YarcData addressed these unique needs of semantic technology by introducing the Urika™ appliance with up to 512 TB of shared memory and Cray’s Threadstorm™ massively multithreaded processors. The Urika appliance is designed to handle billions of triples in memory, starting at the low end with 8‒12 billion and increasing exponentially from there, which greatly accelerates processing.
One benchmark study at Sandia National Laboratories showed that a 32-processor Urika appliance required only 30 sec in execution time for a multithreaded implementation, compared to 10.8 hr using a 48-processor traditional system after months of optimization.
For those concerned about transitioning from SQL to NoSQL technology, Mr. Anstey pointed out that YarcData partner IO Informatics (Berkeley, CA) markets Data Manager that can quickly convert RDB to RDF and back. Thus, you can perform searches across numerous databases, and then convert back to relational formats, such as Excel, for more traditional data storage and presentation.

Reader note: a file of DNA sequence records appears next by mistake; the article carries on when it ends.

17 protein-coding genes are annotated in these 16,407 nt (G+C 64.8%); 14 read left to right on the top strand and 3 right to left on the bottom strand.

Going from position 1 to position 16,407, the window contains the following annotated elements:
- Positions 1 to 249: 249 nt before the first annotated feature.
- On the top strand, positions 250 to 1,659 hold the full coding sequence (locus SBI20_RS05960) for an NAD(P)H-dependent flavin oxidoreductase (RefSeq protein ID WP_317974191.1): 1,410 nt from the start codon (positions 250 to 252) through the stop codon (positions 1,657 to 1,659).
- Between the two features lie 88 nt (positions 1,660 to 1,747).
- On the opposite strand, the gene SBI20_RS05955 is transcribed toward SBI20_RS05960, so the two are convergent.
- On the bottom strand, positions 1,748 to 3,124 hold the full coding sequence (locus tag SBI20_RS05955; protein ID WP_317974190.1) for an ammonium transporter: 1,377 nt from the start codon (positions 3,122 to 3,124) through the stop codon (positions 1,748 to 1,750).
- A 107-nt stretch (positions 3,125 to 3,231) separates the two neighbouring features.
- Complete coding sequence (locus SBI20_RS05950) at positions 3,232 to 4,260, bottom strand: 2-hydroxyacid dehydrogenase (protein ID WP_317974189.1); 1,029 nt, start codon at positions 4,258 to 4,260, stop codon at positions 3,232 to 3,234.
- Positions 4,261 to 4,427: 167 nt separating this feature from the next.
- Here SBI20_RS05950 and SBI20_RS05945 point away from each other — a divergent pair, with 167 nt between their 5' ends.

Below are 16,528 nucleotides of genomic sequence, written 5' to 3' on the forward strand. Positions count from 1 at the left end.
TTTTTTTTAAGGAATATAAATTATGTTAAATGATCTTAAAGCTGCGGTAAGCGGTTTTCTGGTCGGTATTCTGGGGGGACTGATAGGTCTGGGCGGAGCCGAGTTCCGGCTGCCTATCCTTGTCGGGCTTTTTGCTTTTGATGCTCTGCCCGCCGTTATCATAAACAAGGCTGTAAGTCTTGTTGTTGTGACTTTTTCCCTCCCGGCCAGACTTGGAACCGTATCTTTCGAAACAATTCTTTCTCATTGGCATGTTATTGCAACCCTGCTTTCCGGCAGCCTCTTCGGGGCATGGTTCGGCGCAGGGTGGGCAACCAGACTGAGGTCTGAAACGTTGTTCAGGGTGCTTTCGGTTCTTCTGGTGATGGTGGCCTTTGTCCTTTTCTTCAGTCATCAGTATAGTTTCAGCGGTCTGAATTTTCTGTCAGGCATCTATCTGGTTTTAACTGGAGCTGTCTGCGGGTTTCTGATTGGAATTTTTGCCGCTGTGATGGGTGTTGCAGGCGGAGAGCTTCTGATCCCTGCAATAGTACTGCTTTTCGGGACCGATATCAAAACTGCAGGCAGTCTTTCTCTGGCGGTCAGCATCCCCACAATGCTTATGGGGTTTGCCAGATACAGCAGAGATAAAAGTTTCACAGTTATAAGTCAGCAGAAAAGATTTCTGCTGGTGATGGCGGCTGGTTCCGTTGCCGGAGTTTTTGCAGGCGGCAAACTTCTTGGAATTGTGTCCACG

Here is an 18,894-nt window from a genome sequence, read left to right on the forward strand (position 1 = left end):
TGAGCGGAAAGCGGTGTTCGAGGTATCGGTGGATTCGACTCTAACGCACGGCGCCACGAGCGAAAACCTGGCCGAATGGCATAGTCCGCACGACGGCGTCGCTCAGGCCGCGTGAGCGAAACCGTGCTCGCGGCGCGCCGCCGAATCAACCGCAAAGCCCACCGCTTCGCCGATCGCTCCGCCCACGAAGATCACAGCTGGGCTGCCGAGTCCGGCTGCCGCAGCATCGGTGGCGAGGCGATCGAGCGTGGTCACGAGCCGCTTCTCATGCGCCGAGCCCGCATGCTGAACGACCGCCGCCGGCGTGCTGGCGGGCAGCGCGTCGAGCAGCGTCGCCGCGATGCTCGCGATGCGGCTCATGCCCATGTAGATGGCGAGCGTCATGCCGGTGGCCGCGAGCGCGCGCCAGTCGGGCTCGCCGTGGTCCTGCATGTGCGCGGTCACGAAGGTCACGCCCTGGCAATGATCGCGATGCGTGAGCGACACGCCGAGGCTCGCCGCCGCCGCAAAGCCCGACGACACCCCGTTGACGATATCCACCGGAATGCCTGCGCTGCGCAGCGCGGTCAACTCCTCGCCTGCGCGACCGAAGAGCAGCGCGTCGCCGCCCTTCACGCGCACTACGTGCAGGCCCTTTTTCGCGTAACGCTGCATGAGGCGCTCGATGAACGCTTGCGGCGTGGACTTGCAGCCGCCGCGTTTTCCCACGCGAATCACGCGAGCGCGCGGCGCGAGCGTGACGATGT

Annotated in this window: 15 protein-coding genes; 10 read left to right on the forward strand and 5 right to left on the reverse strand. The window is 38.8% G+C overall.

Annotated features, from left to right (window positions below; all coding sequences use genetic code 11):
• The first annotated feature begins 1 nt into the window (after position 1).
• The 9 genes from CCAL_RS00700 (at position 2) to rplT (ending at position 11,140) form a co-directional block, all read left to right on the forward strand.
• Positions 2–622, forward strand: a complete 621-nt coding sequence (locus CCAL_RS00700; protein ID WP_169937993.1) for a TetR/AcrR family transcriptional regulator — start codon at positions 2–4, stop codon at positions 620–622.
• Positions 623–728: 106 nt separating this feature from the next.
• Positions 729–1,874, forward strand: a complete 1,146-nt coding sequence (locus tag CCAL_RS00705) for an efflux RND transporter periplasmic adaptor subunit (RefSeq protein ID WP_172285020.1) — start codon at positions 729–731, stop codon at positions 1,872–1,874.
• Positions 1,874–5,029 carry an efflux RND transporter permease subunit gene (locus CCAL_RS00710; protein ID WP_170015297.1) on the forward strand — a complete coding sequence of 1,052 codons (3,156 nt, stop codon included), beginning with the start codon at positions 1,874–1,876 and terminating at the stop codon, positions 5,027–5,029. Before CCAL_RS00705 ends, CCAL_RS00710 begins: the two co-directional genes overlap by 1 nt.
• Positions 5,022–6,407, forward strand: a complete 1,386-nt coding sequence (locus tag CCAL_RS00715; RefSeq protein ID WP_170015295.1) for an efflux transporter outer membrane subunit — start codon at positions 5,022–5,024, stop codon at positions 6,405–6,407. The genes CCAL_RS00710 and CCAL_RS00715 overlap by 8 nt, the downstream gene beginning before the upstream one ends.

Innovative technologies that facilitate data discovery are the way of the future, as YarcData declared that the data discovery market segment had revenue of approximately one billion dollars in 2013, with a growth rate of over 30% per year.
Displays and human interface
Dr. Richard Scheuermann of the J. Craig Venter Institute (La Jolla, CA) described a complex process for upgrading masses of biodata to knowledge. Ontologies help organize data from different files. Graph and statistical analysis of the data files supports generation of semantic assertions. The process uses 288 parallel pipelines. Data are organized by clustering using a variety of visuals including Venn diagrams supported by complex annotated tables. Dr. Scheuermann quickly discussed improved visual presentation of outputs from a fluorescence activated cell sorter. While these were improvements over conventional displays, it is clear that more creativity in data display would certainly help. Dr. Scott Kahn of Illumina (San Diego, CA) also cited this need and opportunity.
Semantic searches often produce complex graph visual displays, referred to by several lecturers as (feline) “fur balls.” The problem is how to visualize a multidimensional relationship in two dimensions. Color, line width, and internodal distance are all used, but displays can still be incomprehensible and often unreadable. New designs for the human interface for complex, data-rich relationships are needed.